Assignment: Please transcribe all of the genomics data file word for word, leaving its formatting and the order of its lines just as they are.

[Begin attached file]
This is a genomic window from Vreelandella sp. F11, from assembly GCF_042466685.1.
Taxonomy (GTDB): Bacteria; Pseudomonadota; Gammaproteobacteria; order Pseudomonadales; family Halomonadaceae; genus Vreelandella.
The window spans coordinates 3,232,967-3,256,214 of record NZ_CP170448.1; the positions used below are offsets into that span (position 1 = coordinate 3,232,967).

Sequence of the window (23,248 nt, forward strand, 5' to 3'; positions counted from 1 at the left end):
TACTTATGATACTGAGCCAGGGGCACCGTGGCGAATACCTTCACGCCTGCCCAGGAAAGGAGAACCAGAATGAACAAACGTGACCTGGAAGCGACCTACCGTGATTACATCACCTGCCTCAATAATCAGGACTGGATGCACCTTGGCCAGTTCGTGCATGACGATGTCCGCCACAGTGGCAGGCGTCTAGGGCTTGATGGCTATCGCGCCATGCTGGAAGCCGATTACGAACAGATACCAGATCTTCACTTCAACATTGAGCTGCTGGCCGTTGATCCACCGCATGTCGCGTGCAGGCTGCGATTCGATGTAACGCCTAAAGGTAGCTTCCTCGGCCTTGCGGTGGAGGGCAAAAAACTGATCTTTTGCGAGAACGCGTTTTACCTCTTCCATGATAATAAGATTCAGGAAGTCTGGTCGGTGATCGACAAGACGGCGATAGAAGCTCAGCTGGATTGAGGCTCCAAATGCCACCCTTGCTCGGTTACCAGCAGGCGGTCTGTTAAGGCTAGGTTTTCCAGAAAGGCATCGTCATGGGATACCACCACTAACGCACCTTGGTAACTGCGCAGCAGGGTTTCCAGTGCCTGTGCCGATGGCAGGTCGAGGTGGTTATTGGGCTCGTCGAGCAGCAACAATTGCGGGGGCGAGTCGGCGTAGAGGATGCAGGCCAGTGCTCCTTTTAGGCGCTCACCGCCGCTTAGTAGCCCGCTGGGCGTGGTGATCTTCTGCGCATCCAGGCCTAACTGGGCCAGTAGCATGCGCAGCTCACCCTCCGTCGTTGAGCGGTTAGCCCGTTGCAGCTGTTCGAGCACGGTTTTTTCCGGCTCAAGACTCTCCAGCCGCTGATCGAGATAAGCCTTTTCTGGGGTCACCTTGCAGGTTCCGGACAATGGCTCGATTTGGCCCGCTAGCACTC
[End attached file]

This is a genomic window from Vreelandella sp. F11, from assembly GCF_042466685.1.
Taxonomy (GTDB): Bacteria; Pseudomonadota; Gammaproteobacteria; order Pseudomonadales; family Halomonadaceae; genus Vreelandella.
The window spans coordinates 3,232,967-3,256,214 of record NZ_CP170448.1; the positions used below are offsets into that span (position 1 = coordinate 3,232,967).

Sequence of the window (23,248 nt, forward strand, 5' to 3'; positions counted from 1 at the left end):
TACTTATGATACTGAGCCAGGGGCACCGTGGCGAATACCTTCACGCCTGCCCAGGAAAGGAGAACCAGAATGAACAAACGTGACCTGGAAGCGACCTACCGTGATTACATCACCTGCCTCAATAATCAGGACTGGATGCACCTTGGCCAGTTCGTGCATGACGATGTCCGCCACAGTGGCAGGCGTCTAGGGCTTGATGGCTATCGCGCCATGCTGGAAGCCGATTACGAACAGATACCAGATCTTCACTTCAACATTGAGCTGCTGGCCGTTGATCCACCGCATGTCGCGTGCAGGCTGCGATTCGATGTAACGCCTAAAGGTAGCTTCCTCGGCCTTGCGGTGGAGGGCAAAAAACTGATCTTTTGCGAGAACGCGTTTTACCTCTTCCATGATAATAAGATTCAGGAAGTCTGGTCGGTGATCGACAAGACGGCGATAGAAGCTCAGCTGGATTGAGGCTCCAAATGCCACCCTTGCTCGGTTACCAGCAGGCGGTCTGTTAAGGCTAGGTTTTCCAGAAAGGCATCGTCATGGGATACCACCACTAACGCACCTTGGTAACTGCGCAGCAGGGTTTCCAGTGCCTGTGCCGATGGCAGGTCGAGGTGGTTATTGGGCTCGTCGAGCAGCAACAATTGCGGGGGCGAGTCGGCGTAGAGGATGCAGGCCAGTGCTCCTTTTAGGCGCTCACCGCCGCTTAGTAGCCCGCTGGGCGTGGTGATCTTCTGCGCATCCAGGCCTAACTGGGCCAGTAGCATGCGCAGCTCACCCTCCGTCGTTGAGCGGTTAGCCCGTTGCAGCTGTTCGAGCACGGTTTTTTCCGGCTCAAGACTCTCCAGCCGCTGATCGAGATAAGCCTTTTCTGGGGTCACCTTGCAGGTTCCGGACAATGGCTCGATTTGGCCCGCTAGCACTC